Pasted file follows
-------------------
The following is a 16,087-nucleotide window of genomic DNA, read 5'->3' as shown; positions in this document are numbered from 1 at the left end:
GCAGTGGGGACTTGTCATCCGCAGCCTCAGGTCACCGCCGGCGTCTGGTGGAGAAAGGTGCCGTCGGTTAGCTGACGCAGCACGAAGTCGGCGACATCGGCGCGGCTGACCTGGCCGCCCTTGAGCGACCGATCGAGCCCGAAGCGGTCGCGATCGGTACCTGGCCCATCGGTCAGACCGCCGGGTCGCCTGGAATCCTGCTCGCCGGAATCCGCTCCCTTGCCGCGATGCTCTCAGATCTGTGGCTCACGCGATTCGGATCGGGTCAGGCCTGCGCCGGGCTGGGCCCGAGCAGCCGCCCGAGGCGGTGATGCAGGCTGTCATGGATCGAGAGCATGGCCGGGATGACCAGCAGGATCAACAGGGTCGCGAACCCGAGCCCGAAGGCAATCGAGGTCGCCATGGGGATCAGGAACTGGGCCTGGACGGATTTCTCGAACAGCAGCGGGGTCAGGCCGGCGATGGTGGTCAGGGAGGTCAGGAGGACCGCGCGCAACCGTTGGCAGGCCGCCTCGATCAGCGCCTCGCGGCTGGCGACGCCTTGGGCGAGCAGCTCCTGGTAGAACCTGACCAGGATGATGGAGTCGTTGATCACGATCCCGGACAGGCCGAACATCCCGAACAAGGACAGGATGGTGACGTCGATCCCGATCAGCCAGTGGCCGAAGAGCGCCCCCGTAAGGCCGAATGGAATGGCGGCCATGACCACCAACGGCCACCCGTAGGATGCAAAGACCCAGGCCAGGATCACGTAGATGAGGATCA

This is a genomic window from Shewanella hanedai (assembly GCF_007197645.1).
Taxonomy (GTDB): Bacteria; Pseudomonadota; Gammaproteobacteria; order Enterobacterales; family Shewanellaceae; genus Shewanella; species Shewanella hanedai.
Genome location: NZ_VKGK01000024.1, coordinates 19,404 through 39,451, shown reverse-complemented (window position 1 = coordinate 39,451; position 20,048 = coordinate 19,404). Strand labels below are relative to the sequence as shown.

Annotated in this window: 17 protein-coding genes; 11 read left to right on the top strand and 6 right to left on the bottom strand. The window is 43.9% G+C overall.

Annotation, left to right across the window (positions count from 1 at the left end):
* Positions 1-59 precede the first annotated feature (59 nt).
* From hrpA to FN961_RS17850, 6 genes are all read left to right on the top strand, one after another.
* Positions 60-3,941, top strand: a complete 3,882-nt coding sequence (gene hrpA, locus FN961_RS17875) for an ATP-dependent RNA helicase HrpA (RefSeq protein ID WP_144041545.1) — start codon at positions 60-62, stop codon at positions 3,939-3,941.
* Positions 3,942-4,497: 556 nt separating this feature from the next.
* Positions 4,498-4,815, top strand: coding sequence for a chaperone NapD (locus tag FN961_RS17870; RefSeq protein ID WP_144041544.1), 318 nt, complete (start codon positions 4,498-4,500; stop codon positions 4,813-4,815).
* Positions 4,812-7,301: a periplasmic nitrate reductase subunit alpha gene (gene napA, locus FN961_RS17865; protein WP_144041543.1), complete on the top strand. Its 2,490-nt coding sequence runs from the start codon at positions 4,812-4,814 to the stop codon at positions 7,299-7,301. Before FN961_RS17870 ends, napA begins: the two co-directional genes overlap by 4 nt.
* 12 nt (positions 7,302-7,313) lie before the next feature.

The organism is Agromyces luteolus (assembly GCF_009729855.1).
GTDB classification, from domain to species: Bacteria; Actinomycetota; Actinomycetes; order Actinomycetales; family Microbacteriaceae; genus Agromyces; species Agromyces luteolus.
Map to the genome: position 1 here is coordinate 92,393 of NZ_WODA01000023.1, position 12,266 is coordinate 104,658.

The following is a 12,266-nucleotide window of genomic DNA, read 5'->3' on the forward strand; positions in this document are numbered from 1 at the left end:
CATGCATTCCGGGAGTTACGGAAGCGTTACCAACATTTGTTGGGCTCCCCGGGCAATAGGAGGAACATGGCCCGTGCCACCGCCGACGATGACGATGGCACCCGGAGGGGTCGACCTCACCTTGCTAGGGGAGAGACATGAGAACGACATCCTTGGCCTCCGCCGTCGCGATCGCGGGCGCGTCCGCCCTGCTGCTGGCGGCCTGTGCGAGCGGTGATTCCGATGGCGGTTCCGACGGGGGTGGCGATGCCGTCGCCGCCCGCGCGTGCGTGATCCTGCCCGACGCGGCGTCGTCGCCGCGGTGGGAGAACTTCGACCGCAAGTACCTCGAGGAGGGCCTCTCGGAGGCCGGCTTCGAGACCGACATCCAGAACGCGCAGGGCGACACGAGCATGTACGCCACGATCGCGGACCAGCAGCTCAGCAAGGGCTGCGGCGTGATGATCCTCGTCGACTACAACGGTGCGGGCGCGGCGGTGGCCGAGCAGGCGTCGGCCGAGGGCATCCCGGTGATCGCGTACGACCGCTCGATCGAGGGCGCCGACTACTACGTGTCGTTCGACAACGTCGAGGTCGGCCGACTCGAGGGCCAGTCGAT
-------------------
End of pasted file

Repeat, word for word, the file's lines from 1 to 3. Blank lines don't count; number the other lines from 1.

The following is a 16,087-nucleotide window of genomic DNA, read 5'->3' as shown; positions in this document are numbered from 1 at the left end:
GCAGTGGGGACTTGTCATCCGCAGCCTCAGGTCACCGCCGGCGTCTGGTGGAGAAAGGTGCCGTCGGTTAGCTGACGCAGCACGAAGTCGGCGACATCGGCGCGGCTGACCTGGCCGCCCTTGAGCGACCGATCGAGCCCGAAGCGGTCGCGATCGGTACCTGGCCCATCGGTCAGACCGCCGGGTCGCCTGGAATCCTGCTCGCCGGAATCCGCTCCCTTGCCGCGATGCTCTCAGATCTGTGGCTCACGCGATTCGGATCGGGTCAGGCCTGCGCCGGGCTGGGCCCGAGCAGCCGCCCGAGGCGGTGATGCAGGCTGTCATGGATCGAGAGCATGGCCGGGATGACCAGCAGGATCAACAGGGTCGCGAACCCGAGCCCGAAGGCAATCGAGGTCGCCATGGGGATCAGGAACTGGGCCTGGACGGATTTCTCGAACAGCAGCGGGGTCAGGCCGGCGATGGTGGTCAGGGAGGTCAGGAGGACCGCGCGCAACCGTTGGCAGGCCGCCTCGATCAGCGCCTCGCGGCTGGCGACGCCTTGGGCGAGCAGCTCCTGGTAGAACCTGACCAGGATGATGGAGTCGTTGATCACGATCCCGGACAGGCCGAACATCCCGAACAAGGACAGGATGGTGACGTCGATCCCGATCAGCCAGTGGCCGAAGAGCGCCCCCGTAAGGCCGAATGGAATGGCGGCCATGACCACCAACGGCCACCCGTAGGATGCAAAGACCCAGGCCAGGATCACGTAGATGAGGATCA

This is a genomic window from Shewanella hanedai (assembly GCF_007197645.1).